Don’t Tell Me, I Don’t Want to Know: Yale School of Management Study Finds People Actively Avoid Medical Diagnoses for Illnesses Perceived as Severe, Untreatable
New Haven, Conn., April 26, 2006—
People are often reluctant to obtain diagnostic medical tests for serious diseases they may be at risk for including cancer, HIV/AIDS, and Alzheimer’s. A new study finds that the perceived treatability and severity of a disease impacts individuals’ decisions to submit to—or avoid—medical screening.
According to the research, people tend to seek diagnostic information for conditions they believe to be severe but treatable, and to avoid testing for conditions they believe to be severe and untreatable.
The study “Don’t Tell Me, I Don’t Want to Know: Understanding People’s Reluctance to Obtain Medical Diagnostic Information,” was conducted by Erica Dawson of the Yale School of Management, Kenneth Savitsky of Williams College, and David Dunning of Cornell University.
“If people think they have no control, they may not seek information about their health status even if they are at risk for a serious disease. In fact, they may go out of their way to actively avoid any information,” said Dawson, an assistant professor of organizational behavior and fellow of the Center for Customer Insights at the Yale School of Management.
In one experiment, the researchers manipulated the perceived treatability of the disease alopecia areata, a condition that can cause hair loss but poses no overall health threat. When participants were told that they were at risk for alopecia and that the disease is both severe and untreatable, they avoided opportunities to obtain information about the condition. Compared to subjects who were told that alopecia is a treatable condition, they were less likely to request a conclusive genetic test, less likely to volunteer to participate in a future study about the disease, and avoided looking at an informational brochure about the disease in private.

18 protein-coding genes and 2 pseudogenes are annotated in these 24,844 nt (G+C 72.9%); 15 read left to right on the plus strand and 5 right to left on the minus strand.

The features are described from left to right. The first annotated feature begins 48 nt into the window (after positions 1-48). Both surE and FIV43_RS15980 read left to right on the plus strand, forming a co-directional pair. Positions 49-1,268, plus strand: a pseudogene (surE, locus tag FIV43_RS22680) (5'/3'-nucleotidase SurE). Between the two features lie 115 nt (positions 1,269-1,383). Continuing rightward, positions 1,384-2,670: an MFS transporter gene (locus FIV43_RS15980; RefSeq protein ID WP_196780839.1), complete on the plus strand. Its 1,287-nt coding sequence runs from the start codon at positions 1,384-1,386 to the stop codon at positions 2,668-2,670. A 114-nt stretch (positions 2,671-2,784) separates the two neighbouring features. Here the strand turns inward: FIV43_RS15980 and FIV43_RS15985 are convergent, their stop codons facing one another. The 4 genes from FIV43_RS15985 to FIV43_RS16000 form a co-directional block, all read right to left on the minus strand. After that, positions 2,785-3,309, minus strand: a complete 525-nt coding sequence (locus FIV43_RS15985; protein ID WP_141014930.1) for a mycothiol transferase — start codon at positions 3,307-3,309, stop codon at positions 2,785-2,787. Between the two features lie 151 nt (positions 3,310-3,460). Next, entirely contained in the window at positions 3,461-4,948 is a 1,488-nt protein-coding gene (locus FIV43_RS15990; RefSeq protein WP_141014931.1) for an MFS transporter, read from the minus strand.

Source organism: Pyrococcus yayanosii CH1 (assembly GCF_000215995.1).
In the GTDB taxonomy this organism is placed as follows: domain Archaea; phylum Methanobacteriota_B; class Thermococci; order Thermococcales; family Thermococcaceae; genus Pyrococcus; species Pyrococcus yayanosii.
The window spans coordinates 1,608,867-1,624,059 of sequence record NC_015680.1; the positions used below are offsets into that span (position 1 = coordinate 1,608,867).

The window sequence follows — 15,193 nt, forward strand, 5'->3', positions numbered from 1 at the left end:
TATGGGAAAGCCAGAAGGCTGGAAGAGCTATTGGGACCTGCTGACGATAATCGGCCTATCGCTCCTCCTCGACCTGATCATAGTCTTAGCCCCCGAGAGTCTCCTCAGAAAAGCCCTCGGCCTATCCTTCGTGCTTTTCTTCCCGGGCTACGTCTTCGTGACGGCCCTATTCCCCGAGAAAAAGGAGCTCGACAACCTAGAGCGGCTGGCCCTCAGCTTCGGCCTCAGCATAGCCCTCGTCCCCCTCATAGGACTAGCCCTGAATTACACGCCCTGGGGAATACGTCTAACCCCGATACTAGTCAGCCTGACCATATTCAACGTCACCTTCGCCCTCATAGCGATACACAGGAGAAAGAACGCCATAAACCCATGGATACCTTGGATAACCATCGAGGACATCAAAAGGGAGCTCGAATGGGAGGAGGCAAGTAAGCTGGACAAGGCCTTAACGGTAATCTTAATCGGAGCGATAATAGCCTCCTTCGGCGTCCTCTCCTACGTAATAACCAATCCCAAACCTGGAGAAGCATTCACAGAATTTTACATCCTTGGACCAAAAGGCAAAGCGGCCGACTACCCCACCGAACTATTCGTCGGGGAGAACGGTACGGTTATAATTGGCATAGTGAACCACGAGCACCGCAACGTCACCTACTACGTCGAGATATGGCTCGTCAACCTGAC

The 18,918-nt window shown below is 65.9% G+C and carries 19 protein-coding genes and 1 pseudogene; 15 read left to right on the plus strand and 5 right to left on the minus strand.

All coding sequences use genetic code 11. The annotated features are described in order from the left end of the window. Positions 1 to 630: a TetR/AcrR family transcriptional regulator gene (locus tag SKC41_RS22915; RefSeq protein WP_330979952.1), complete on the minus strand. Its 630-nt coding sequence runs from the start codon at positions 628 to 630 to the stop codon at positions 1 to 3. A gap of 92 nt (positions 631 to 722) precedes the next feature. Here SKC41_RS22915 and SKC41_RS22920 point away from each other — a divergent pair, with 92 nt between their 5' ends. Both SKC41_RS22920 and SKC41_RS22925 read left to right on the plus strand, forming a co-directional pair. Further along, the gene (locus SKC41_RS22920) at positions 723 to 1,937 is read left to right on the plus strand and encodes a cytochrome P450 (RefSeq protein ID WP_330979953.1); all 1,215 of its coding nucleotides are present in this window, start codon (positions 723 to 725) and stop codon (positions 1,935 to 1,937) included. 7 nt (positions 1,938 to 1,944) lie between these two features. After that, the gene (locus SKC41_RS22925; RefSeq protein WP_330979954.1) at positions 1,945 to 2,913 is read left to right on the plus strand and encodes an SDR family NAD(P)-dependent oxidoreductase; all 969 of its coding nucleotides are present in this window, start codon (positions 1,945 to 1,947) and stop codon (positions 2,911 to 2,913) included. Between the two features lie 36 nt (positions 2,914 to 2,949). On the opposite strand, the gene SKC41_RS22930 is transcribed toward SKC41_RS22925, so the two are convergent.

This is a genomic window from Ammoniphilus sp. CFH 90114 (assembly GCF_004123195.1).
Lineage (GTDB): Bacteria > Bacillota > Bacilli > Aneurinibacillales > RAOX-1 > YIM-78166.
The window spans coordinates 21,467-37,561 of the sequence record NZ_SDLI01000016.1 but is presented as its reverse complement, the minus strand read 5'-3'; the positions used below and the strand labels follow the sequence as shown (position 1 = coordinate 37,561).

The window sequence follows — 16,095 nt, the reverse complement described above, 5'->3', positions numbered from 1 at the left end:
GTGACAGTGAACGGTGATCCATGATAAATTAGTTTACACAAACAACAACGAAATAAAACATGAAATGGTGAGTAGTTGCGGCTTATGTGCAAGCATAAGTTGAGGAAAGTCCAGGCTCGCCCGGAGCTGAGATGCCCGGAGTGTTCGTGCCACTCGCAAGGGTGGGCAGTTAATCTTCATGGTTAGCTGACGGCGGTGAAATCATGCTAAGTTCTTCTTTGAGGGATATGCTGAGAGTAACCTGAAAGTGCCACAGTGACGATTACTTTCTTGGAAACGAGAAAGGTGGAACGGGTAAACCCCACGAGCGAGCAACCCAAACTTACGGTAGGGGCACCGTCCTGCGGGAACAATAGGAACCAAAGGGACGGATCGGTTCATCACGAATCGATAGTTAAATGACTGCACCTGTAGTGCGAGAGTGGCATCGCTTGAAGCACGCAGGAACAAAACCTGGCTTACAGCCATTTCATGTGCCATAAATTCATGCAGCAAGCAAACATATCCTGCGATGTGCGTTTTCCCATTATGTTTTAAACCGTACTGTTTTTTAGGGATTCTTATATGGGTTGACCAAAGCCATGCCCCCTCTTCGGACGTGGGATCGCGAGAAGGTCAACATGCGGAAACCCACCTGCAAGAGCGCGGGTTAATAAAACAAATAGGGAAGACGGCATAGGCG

The authors contend that the results may underestimate the degree to which people avoid information in real-world occurrences of diseases whose characteristics are more severe than the hair loss associated with alopecia.
The findings can help healthcare professionals predict when people are prone to avoid testing and counsel them accordingly.
“Caregivers should discuss treatment options not only with patients who have been positively diagnosed, but also with those who have considered, but not yet consented to, diagnostic testing,” said Dawson.
Dawson is currently conducting new research that applies the study’s findings about how people seek and process information to other domains such as environmental issues including global warming. For example, if people perceive climate change to be both inevitable and dangerous, they may censor the information they are exposed to—they may go out of their way to avoid or discredit data that suggests the planet is facing severe environmental problems.
“Over the past years, policy makers have put more effort into denying that climate change is a problem than in understanding it. I see this as a self-protective measure akin to avoiding the test that says you might have an incurable, dangerous disease,” said Dawson.
Citation: Journal of Applied Social Psychology
, 2006, Vol. 36, Issue 3